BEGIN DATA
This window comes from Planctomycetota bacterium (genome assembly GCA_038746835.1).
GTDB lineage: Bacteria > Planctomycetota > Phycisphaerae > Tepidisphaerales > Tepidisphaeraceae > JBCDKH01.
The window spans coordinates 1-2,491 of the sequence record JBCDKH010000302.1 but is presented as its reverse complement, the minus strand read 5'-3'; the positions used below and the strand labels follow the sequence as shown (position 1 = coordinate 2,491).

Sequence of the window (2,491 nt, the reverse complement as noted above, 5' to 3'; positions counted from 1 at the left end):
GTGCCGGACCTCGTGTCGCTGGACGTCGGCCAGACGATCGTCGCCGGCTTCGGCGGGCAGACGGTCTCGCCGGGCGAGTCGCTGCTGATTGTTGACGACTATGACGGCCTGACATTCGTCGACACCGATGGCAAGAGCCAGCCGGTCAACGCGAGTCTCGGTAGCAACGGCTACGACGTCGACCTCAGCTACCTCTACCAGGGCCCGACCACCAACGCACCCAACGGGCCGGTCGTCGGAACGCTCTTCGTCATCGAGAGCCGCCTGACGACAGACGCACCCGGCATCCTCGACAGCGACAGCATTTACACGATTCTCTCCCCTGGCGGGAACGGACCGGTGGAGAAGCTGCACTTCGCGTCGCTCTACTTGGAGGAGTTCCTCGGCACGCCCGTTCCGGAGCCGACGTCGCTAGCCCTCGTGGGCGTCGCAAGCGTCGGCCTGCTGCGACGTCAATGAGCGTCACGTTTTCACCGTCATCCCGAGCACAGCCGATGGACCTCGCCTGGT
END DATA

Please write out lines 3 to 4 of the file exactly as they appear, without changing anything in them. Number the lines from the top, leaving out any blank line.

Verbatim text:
The window spans coordinates 1-2,491 of the sequence record JBCDKH010000302.1 but is presented as its reverse complement, the minus strand read 5'-3'; the positions used below and the strand labels follow the sequence as shown (position 1 = coordinate 2,491).

Sequence of the window (2,491 nt, the reverse complement as noted above, 5' to 3'; positions counted from 1 at the left end):